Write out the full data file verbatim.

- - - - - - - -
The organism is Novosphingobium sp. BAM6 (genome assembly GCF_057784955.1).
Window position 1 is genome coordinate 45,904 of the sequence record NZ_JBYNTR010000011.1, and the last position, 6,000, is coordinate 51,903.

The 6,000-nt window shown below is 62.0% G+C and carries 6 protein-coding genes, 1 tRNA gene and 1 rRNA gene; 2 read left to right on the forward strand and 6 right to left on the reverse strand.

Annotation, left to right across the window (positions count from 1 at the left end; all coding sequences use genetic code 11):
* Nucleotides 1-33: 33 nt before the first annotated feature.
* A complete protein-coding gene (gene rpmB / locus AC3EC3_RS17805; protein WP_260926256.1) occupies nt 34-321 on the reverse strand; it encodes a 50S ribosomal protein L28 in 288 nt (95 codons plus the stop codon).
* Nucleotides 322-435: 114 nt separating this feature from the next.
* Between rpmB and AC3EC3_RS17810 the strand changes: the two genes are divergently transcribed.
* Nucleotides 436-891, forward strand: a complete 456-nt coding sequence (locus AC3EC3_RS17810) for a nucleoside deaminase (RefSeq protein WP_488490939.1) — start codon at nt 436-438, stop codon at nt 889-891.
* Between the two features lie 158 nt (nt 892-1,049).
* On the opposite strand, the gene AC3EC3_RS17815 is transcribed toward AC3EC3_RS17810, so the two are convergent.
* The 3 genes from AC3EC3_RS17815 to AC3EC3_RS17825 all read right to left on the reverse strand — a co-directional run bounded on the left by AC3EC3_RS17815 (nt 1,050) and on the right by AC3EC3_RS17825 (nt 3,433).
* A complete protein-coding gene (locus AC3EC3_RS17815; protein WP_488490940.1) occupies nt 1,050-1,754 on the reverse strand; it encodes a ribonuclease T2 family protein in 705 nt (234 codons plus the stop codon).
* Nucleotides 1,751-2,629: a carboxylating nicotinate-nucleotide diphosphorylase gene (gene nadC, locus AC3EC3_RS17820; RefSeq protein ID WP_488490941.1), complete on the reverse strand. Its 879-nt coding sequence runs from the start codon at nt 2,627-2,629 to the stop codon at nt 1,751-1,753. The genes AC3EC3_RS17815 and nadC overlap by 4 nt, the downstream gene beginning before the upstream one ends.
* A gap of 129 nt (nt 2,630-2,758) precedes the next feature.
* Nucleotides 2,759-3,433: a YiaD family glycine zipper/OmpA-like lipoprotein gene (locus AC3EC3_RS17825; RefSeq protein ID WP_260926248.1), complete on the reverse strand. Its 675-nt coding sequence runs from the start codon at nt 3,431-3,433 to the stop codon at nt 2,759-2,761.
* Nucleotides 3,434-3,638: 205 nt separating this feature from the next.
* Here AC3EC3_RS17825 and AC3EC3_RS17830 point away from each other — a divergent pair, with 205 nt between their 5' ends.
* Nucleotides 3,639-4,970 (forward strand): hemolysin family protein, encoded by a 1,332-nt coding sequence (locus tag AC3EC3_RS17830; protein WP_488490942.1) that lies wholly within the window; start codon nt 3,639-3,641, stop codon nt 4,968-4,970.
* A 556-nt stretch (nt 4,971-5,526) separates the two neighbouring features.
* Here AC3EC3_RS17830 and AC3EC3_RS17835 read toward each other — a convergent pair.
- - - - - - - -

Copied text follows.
The organism is Novosphingobium sp. BAM6 (genome assembly GCF_057784955.1).
Window position 1 is genome coordinate 45,904 of the sequence record NZ_JBYNTR010000011.1, and the last position, 6,000, is coordinate 51,903.

The 6,000-nt window shown below is 62.0% G+C and carries 6 protein-coding genes, 1 tRNA gene and 1 rRNA gene; 2 read left to right on the forward strand and 6 right to left on the reverse strand.

Annotation, left to right across the window (positions count from 1 at the left end; all coding sequences use genetic code 11):
* Nucleotides 1-33: 33 nt before the first annotated feature.
* A complete protein-coding gene (gene rpmB / locus AC3EC3_RS17805; protein WP_260926256.1) occupies nt 34-321 on the reverse strand; it encodes a 50S ribosomal protein L28 in 288 nt (95 codons plus the stop codon).
* Nucleotides 322-435: 114 nt separating this feature from the next.
* Between rpmB and AC3EC3_RS17810 the strand changes: the two genes are divergently transcribed.
* Nucleotides 436-891, forward strand: a complete 456-nt coding sequence (locus AC3EC3_RS17810) for a nucleoside deaminase (RefSeq protein WP_488490939.1) — start codon at nt 436-438, stop codon at nt 889-891.
* Between the two features lie 158 nt (nt 892-1,049).
* On the opposite strand, the gene AC3EC3_RS17815 is transcribed toward AC3EC3_RS17810, so the two are convergent.
* The 3 genes from AC3EC3_RS17815 to AC3EC3_RS17825 all read right to left on the reverse strand — a co-directional run bounded on the left by AC3EC3_RS17815 (nt 1,050) and on the right by AC3EC3_RS17825 (nt 3,433).
* A complete protein-coding gene (locus AC3EC3_RS17815; protein WP_488490940.1) occupies nt 1,050-1,754 on the reverse strand; it encodes a ribonuclease T2 family protein in 705 nt (234 codons plus the stop codon).
* Nucleotides 1,751-2,629: a carboxylating nicotinate-nucleotide diphosphorylase gene (gene nadC, locus AC3EC3_RS17820; RefSeq protein ID WP_488490941.1), complete on the reverse strand. Its 879-nt coding sequence runs from the start codon at nt 2,627-2,629 to the stop codon at nt 1,751-1,753. The genes AC3EC3_RS17815 and nadC overlap by 4 nt, the downstream gene beginning before the upstream one ends.
* A gap of 129 nt (nt 2,630-2,758) precedes the next feature.
* Nucleotides 2,759-3,433: a YiaD family glycine zipper/OmpA-like lipoprotein gene (locus AC3EC3_RS17825; RefSeq protein ID WP_260926248.1), complete on the reverse strand. Its 675-nt coding sequence runs from the start codon at nt 3,431-3,433 to the stop codon at nt 2,759-2,761.
* Nucleotides 3,434-3,638: 205 nt separating this feature from the next.
* Here AC3EC3_RS17825 and AC3EC3_RS17830 point away from each other — a divergent pair, with 205 nt between their 5' ends.
* Nucleotides 3,639-4,970 (forward strand): hemolysin family protein, encoded by a 1,332-nt coding sequence (locus tag AC3EC3_RS17830; protein WP_488490942.1) that lies wholly within the window; start codon nt 3,639-3,641, stop codon nt 4,968-4,970.
* A 556-nt stretch (nt 4,971-5,526) separates the two neighbouring features.
* Here AC3EC3_RS17830 and AC3EC3_RS17835 read toward each other — a convergent pair.